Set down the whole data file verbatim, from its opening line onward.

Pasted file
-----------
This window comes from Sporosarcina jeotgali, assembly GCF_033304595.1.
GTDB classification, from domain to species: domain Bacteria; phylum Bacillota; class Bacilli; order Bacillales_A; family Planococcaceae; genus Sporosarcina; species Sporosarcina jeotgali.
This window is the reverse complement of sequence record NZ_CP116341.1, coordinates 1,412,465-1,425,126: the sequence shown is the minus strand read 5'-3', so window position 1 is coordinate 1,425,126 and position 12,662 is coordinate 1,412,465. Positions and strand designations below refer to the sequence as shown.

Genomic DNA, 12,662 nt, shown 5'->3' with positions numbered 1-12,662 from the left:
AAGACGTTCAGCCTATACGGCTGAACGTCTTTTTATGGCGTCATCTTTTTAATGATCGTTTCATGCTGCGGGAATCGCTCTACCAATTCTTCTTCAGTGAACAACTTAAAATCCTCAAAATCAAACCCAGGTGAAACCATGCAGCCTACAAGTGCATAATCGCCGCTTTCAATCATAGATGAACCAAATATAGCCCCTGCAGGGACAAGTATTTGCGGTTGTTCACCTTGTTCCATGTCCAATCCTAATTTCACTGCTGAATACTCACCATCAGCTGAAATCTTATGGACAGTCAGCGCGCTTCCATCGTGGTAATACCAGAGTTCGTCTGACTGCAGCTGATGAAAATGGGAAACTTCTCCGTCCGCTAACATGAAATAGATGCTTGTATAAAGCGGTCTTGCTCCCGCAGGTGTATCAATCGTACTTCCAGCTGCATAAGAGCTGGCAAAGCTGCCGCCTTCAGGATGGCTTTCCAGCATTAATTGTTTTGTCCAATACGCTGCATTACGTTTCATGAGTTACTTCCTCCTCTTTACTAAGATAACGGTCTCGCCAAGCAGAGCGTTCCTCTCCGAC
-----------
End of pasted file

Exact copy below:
This window comes from Sporosarcina jeotgali, assembly GCF_033304595.1.
GTDB classification, from domain to species: domain Bacteria; phylum Bacillota; class Bacilli; order Bacillales_A; family Planococcaceae; genus Sporosarcina; species Sporosarcina jeotgali.
This window is the reverse complement of sequence record NZ_CP116341.1, coordinates 1,412,465-1,425,126: the sequence shown is the minus strand read 5'-3', so window position 1 is coordinate 1,425,126 and position 12,662 is coordinate 1,412,465. Positions and strand designations below refer to the sequence as shown.

Genomic DNA, 12,662 nt, shown 5'->3' with positions numbered 1-12,662 from the left:
AAGACGTTCAGCCTATACGGCTGAACGTCTTTTTATGGCGTCATCTTTTTAATGATCGTTTCATGCTGCGGGAATCGCTCTACCAATTCTTCTTCAGTGAACAACTTAAAATCCTCAAAATCAAACCCAGGTGAAACCATGCAGCCTACAAGTGCATAATCGCCGCTTTCAATCATAGATGAACCAAATATAGCCCCTGCAGGGACAAGTATTTGCGGTTGTTCACCTTGTTCCATGTCCAATCCTAATTTCACTGCTGAATACTCACCATCAGCTGAAATCTTATGGACAGTCAGCGCGCTTCCATCGTGGTAATACCAGAGTTCGTCTGACTGCAGCTGATGAAAATGGGAAACTTCTCCGTCCGCTAACATGAAATAGATGCTTGTATAAAGCGGTCTTGCTCCCGCAGGTGTATCAATCGTACTTCCAGCTGCATAAGAGCTGGCAAAGCTGCCGCCTTCAGGATGGCTTTCCAGCATTAATTGTTTTGTCCAATACGCTGCATTACGTTTCATGAGTTACTTCCTCCTCTTTACTAAGATAACGGTCTCGCCAAGCAGAGCGTTCCTCTCCGAC